That’s a concept as old as the Native American pueblos of the Southwest and the roof gardens of North Africa and the Middle East, but one that has been largely forgotten in the most developers’ rush to exploit every foot of rentable space.

With Studio 11024 on Strathmore, the architects go further. The city mandates a 50-foot wide view corridor through a block that is more than 150 feet long. LOHA reinterpreted this rule to create a linear divide, which accommodates outdoor walkways and stairs linking three roof gardens, and reduces the need for double-loaded corridors. Half the apartments have opening windows on two sides for abundant natural light and cross ventilation.


Most L.A. houses and apartment buildings are faced in stucco, all too often in beige tones. LOHA had used metal facing panels on previous jobs—Formosa 1140 in West Hollywood was clad in fire engine red. Though the budget was tight, they discovered the structure could be clad in ribbed, white enameled aluminum panels for only a few dollars a square foot more than a standard stucco finish ($16 versus $13). The panels are deployed on the two street facades in tiers of differently sized ribs. Those variations break up the mass of the conjoined blocks and the sheer planes serve as screens to capture crisp patterns of sun and shade. Lateral cuts serve as backdrops to the roof terraces and are clad with Hardie board, layered in six tones of yellowish green that become lighter as they ascend. The white echoes the Neutra and several neighboring blocks and responds to changes of light. Handrails and metal staircases pick up on the green walls, which introduce a vibrant new element into the townscape. They even inspired another property owner to repaint a faded pink block in forest green. Perforated white metal panels screen the staircases, teak benches divide up the terraces, and the sharp edges are softened by landscape architect Mia Lehrer’s generous plantings.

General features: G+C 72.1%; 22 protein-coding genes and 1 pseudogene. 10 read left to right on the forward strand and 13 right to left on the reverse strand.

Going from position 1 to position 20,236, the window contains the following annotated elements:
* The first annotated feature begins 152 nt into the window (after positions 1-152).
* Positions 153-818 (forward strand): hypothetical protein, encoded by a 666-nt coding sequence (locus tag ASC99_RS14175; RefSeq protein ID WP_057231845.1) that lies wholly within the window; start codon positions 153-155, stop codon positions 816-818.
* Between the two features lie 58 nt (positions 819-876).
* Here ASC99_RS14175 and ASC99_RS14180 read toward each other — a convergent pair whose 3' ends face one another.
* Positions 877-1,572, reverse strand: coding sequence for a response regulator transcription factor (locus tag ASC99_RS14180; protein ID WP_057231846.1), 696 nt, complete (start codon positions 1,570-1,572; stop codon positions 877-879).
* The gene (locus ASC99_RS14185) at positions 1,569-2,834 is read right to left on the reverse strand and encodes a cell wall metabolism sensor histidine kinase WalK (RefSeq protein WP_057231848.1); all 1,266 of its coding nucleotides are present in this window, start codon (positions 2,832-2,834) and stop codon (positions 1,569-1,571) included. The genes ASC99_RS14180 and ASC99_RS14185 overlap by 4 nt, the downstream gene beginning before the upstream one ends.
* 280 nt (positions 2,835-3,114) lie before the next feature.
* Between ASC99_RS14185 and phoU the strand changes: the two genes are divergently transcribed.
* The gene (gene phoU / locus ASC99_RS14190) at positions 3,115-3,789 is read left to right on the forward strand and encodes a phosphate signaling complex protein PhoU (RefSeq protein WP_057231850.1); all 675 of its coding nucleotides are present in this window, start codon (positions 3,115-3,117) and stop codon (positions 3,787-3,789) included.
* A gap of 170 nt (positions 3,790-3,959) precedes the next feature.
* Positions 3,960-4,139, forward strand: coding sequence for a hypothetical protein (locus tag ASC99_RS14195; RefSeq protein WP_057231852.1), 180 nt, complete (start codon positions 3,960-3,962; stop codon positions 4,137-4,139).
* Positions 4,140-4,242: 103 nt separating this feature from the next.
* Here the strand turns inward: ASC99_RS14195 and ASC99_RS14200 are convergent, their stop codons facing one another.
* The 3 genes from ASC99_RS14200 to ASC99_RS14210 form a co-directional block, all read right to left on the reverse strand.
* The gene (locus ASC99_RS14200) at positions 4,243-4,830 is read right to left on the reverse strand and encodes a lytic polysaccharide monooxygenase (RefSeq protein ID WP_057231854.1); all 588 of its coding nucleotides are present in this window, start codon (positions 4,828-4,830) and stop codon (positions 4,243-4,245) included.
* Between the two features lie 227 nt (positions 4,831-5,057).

Nearly all L.A. apartment blocks are as repetitive as a motel, but LOHA insist on diversified interiors, ranging from studios to lofts. O’Herlihy—like architects Michael Maltzan, Kevin Daly, and other contemporaries—understands that a younger generation wants to break free of the conventional layouts imposed on earlier generations. On Strathmore, the two- and three-bedroom apartments were configured by the developer’s interior consultant, but the plans are varied, and there are three duplex apartments on the fifth floor.